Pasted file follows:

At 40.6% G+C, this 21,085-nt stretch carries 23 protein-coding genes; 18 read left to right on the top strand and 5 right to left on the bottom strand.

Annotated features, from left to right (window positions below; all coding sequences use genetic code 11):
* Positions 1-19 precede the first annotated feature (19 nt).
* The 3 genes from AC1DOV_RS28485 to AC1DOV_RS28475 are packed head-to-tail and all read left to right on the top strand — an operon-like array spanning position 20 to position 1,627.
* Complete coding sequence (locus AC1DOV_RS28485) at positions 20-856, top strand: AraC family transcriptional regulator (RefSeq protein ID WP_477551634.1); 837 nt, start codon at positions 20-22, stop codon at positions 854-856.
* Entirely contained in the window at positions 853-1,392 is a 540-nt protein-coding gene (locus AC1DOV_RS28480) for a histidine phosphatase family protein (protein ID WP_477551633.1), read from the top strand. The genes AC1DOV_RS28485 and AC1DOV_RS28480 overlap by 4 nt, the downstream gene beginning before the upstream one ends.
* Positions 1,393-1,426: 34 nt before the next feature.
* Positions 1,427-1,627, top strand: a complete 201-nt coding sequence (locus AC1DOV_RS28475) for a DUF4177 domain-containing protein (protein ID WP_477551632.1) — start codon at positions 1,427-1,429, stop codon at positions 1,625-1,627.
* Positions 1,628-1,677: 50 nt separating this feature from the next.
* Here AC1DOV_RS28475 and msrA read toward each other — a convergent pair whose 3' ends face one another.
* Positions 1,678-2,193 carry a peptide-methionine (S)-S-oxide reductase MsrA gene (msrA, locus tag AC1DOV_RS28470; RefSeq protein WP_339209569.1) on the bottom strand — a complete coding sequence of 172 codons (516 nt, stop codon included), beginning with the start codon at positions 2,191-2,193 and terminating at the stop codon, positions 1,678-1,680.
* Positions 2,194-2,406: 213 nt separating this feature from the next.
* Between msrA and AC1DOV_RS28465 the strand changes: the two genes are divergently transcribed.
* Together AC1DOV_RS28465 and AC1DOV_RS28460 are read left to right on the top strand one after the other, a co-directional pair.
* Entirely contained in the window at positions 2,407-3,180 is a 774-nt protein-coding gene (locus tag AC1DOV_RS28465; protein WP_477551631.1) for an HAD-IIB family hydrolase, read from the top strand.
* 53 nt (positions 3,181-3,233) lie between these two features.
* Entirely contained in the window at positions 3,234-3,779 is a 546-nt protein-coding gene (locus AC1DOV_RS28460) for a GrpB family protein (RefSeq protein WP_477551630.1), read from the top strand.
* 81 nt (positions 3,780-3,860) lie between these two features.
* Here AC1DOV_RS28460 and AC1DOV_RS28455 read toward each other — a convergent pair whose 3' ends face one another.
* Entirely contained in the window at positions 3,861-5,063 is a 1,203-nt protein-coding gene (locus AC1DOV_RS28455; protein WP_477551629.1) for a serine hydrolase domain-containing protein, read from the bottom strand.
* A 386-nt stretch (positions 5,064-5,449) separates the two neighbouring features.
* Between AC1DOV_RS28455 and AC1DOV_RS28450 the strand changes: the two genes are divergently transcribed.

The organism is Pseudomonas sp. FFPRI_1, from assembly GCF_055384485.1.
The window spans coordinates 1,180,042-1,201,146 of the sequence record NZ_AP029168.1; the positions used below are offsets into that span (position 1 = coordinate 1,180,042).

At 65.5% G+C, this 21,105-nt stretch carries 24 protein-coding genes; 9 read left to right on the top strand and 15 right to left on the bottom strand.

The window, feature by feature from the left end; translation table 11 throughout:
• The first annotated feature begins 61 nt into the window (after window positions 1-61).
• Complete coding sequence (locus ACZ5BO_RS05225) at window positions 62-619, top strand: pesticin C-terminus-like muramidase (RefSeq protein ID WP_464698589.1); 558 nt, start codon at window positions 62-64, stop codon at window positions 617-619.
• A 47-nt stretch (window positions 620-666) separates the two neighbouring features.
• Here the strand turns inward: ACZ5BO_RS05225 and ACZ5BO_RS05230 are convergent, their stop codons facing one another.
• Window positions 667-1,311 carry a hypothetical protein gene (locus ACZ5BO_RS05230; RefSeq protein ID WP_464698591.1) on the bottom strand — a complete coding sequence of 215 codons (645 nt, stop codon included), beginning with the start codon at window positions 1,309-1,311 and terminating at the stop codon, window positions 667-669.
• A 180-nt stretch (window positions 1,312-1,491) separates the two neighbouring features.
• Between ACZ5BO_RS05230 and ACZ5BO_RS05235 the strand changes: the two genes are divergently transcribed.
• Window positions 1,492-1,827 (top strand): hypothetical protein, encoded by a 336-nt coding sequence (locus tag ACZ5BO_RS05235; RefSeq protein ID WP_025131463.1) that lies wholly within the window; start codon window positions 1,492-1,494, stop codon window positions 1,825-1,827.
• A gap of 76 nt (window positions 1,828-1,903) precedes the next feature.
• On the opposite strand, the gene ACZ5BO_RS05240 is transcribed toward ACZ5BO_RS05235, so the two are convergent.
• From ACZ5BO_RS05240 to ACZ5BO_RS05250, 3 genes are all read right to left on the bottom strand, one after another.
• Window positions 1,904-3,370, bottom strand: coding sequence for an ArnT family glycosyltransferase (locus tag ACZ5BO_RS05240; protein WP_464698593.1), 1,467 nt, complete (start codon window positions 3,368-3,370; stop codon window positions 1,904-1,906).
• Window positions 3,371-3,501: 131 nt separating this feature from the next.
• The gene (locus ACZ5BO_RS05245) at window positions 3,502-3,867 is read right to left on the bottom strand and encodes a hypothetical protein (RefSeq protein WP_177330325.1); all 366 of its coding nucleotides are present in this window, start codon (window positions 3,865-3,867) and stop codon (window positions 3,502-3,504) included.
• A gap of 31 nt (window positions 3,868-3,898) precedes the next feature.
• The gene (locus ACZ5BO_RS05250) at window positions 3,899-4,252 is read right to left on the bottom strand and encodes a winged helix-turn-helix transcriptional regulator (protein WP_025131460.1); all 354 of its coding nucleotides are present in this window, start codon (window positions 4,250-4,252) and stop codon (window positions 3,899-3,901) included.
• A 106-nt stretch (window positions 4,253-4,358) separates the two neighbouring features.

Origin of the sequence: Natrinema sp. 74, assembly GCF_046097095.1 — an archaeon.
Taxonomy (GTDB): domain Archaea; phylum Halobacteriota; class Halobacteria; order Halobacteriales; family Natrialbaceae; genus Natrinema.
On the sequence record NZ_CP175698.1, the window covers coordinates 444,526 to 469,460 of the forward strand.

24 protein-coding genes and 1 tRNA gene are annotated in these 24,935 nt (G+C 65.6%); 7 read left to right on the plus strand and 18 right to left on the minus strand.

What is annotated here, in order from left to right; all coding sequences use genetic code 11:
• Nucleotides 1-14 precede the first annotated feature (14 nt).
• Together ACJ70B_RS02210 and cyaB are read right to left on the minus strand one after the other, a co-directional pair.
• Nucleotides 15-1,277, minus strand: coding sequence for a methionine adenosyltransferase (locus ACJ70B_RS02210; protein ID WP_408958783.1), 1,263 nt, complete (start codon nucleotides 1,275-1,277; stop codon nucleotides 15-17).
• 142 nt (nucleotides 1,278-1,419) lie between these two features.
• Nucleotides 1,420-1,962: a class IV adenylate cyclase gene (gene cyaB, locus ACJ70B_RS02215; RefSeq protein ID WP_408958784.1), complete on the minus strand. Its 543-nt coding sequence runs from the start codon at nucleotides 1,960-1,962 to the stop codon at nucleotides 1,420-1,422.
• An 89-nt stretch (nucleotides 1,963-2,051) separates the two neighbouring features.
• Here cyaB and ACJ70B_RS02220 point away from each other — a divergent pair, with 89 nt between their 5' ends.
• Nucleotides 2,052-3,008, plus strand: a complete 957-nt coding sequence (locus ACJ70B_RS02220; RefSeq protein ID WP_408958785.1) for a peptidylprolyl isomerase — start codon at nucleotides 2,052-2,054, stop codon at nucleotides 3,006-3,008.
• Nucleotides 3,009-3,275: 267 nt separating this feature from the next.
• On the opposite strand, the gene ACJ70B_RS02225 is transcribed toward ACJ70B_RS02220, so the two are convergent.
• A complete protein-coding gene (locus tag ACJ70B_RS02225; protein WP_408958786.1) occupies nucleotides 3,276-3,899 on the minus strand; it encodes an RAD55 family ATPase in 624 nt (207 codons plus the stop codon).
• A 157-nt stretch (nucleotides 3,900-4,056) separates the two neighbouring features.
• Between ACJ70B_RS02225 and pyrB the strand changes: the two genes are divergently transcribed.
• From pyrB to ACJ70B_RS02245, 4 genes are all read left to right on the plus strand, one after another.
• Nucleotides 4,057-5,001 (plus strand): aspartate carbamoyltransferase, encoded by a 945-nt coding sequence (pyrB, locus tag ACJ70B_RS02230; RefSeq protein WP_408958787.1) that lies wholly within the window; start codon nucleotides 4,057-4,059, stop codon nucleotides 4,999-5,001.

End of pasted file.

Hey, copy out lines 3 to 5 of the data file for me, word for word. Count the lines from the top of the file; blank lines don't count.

* Positions 1-19 precede the first annotated feature (19 nt).
* The 3 genes from AC1DOV_RS28485 to AC1DOV_RS28475 are packed head-to-tail and all read left to right on the top strand — an operon-like array spanning position 20 to position 1,627.
* Complete coding sequence (locus AC1DOV_RS28485) at positions 20-856, top strand: AraC family transcriptional regulator (RefSeq protein ID WP_477551634.1); 837 nt, start codon at positions 20-22, stop codon at positions 854-856.